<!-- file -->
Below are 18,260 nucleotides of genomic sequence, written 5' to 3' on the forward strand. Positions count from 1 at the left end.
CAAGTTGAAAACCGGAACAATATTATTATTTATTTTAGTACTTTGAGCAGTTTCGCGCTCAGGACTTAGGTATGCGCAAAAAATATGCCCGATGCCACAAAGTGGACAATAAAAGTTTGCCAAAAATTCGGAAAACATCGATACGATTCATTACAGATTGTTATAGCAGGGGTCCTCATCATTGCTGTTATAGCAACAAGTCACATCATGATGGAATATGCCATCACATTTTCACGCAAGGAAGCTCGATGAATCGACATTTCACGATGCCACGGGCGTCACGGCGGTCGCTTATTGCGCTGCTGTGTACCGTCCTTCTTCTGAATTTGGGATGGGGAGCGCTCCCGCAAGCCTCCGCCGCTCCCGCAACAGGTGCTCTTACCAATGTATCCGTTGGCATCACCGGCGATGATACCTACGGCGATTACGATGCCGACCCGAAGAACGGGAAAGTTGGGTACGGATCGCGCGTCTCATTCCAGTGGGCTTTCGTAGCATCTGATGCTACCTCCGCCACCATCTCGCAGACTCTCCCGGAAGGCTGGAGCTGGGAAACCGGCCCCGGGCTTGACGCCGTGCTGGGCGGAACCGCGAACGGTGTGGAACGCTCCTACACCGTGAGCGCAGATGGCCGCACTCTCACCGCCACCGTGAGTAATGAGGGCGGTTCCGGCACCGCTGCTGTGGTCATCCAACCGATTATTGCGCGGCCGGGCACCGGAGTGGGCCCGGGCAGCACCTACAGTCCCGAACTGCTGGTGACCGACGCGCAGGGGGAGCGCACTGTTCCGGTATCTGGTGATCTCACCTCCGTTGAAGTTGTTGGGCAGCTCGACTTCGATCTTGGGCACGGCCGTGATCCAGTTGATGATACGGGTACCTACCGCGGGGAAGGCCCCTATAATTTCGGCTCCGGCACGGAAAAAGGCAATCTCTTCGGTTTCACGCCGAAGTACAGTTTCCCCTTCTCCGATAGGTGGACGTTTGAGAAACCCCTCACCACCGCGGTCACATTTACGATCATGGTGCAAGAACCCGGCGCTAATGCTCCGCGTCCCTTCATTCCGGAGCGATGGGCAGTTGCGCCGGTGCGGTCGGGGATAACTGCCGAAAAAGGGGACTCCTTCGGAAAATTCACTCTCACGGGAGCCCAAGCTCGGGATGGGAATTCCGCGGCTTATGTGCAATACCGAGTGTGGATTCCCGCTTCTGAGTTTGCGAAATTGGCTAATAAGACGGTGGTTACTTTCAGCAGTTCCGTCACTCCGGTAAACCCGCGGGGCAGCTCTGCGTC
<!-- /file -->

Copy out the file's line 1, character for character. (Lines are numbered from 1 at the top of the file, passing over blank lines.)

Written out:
Below are 18,260 nucleotides of genomic sequence, written 5' to 3' on the forward strand. Positions count from 1 at the left end.